As the Princess and the Duchess passed gracefully by, sunlight reflecting from their perfectly preserved bodies, they flattened the grass beneath their vast weight and belched dark smoke from their tall stacks. Their compound engines hissed and putted as steam escaped through various valves. Other engines followed them around the show ground, the engineers and drivers working at the wheels and levers, smiles beaming from the faces of their passengers. The air was filled with of a heady mixture of oil, coal dust and steam while the easily recognisable sound of traditional fairground music provided the soundtrack.
We’d joined the Wildcamping forum for their annual camp at the Ram public house in Brandon, timed to coincide with the Weeting steam rally and country fayre. The rally attracts many steam powered vehicles, but also other vintage vehicles, tractors and military vehicles. We spent the day watching various demonstrations from the age of steam, the engines being put to an array of uses, including stone breaking, forestry work and ploughing. More steam engines ran generators which powered the fairground rides, while a steam powered bus ferried visitors around the large site. At the edge of the event a couple of Shire horses looked on at the technology that replaced them.
The van screeched to a halt in the darkness, the dim headlights just about illuminating the startled family of wild boar sprinting across the road ahead of us. They were lucky, it was late and we were tired, but were travelling slowly as we were looking for somewhere to sleep. We pulled into a secluded parking area, put the beds down and fell into a deep sleep, dreaming dreams of bacon rolls and crispy pork scratchings.
As well as wild boar, the Forest of Dean is also home to some pretty decent mountain biking trails. We had planned to ride them earlier in the year when we visited the area to watch the Severn Bore but a broken bike meant we had enjoyed the forest on foot instead. Back now with two working bikes we parked at the Cannop Cycle Centre to start our ride. After spending some time playing in the skills area we headed off for a lap of the much acclaimed Verderers’ trail.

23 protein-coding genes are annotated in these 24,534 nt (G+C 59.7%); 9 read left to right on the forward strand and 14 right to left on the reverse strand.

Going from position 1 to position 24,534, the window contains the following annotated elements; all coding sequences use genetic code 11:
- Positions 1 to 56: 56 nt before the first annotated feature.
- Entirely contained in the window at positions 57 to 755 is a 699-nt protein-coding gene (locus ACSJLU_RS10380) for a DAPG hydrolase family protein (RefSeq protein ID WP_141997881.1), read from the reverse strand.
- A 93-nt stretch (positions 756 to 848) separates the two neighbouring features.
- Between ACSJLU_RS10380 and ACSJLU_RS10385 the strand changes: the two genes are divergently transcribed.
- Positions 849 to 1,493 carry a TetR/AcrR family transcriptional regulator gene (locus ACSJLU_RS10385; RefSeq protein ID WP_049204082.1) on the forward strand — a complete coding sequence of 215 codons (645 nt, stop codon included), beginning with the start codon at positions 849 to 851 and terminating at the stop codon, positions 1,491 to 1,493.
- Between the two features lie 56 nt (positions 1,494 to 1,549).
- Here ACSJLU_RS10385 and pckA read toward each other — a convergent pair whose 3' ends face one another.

In the late morning heat we rode up the first fire road climb, desperate to get some shelter from the sun and soon enough we were under the cover of the trees and racing back down the flowing swoopy bermed track. The day progressed, up and down, in and out of dappled sunlight, riding more interesting switchback climbs up hillsides and more flowing descents, culminating in a steep set of rollers and fast bermed corners on stoney ground.
Hot and dusty we made use of the centre’s shower facilities before looking for another spot in the forest to spend the night, eventually settling near a lake with a motorhome for company. There was evidence all around of wild boars’ nocturnal foraging, but we weren’t treated to a more sedate boar sighting.
The next day followed pretty much the same pattern with another lap of the Verderers’ trail under the same bright blue skies. In the height of summer the forest was a vibrant green and as we raced along the trail we were accompanied by a soundtrack of birdsong. We stopped for a while to catch our breath and watch a bird of prey that we’d heard circling above us.
We were just as hot and dusty as the previous day so made use of the van’s own cold water shower in the carpark before heading south for a weekend of campervans in Sommerset with the California Owners Forum.